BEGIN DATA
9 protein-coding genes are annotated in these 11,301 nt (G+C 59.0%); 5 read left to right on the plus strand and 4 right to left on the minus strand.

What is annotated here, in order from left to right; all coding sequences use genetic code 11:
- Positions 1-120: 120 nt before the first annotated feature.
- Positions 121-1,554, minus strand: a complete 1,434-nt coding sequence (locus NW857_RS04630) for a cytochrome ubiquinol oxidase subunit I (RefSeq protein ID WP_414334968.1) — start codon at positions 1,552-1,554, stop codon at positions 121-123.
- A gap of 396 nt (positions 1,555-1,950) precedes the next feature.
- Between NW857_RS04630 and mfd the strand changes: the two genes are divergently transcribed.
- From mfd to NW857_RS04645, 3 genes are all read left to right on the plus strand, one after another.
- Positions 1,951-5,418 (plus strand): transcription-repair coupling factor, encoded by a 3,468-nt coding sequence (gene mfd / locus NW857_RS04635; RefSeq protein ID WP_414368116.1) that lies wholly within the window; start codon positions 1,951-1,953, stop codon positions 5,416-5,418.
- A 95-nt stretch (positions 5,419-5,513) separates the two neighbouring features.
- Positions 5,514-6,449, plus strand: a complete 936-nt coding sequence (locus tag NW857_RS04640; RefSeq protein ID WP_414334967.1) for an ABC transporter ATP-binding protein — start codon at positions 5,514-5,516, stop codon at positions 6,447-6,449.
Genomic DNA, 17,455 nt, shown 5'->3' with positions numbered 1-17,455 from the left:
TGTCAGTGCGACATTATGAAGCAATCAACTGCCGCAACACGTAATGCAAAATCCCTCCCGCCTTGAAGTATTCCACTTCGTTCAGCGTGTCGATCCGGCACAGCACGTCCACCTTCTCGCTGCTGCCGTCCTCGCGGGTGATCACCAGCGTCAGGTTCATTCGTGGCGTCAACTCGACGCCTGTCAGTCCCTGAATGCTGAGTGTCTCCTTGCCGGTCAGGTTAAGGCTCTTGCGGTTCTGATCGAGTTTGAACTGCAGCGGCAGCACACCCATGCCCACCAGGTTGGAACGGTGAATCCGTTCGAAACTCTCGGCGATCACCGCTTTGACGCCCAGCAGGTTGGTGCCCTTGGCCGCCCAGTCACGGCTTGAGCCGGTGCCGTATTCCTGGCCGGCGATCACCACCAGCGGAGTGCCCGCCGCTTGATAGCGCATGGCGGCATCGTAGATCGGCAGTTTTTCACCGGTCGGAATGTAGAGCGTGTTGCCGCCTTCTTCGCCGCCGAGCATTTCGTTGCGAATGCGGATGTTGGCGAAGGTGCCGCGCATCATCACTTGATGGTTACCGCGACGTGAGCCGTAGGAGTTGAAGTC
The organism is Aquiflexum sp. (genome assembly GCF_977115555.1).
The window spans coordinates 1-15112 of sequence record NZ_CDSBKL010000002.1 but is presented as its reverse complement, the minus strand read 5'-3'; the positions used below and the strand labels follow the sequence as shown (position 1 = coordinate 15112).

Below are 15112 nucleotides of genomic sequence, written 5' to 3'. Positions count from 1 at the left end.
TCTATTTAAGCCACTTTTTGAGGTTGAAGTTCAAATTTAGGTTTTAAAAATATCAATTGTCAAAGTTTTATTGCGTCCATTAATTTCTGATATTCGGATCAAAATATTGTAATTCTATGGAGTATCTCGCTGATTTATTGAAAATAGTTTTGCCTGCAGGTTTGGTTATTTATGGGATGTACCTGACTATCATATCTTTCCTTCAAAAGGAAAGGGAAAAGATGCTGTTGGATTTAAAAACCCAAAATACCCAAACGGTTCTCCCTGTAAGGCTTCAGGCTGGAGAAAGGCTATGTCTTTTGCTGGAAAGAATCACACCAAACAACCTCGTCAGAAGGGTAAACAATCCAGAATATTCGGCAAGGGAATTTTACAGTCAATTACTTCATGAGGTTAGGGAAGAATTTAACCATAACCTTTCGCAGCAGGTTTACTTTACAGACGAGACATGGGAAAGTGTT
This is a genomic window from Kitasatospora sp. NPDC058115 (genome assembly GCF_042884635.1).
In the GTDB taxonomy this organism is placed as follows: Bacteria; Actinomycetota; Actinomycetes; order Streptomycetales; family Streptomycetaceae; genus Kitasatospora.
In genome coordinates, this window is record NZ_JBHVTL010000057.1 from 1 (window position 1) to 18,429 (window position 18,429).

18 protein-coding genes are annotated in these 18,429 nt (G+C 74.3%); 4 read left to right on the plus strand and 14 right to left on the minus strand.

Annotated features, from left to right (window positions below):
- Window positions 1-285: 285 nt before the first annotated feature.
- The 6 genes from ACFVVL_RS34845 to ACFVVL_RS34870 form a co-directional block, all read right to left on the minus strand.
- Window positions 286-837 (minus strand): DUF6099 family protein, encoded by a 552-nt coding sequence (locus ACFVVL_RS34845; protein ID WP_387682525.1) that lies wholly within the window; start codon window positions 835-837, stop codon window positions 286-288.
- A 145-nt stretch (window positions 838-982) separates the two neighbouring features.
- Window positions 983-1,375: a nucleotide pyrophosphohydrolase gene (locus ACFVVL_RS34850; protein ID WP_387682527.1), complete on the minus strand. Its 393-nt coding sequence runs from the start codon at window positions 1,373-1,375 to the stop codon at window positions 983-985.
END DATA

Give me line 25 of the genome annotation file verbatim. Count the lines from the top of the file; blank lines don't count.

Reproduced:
- A 145-nt stretch (window positions 838-982) separates the two neighbouring features.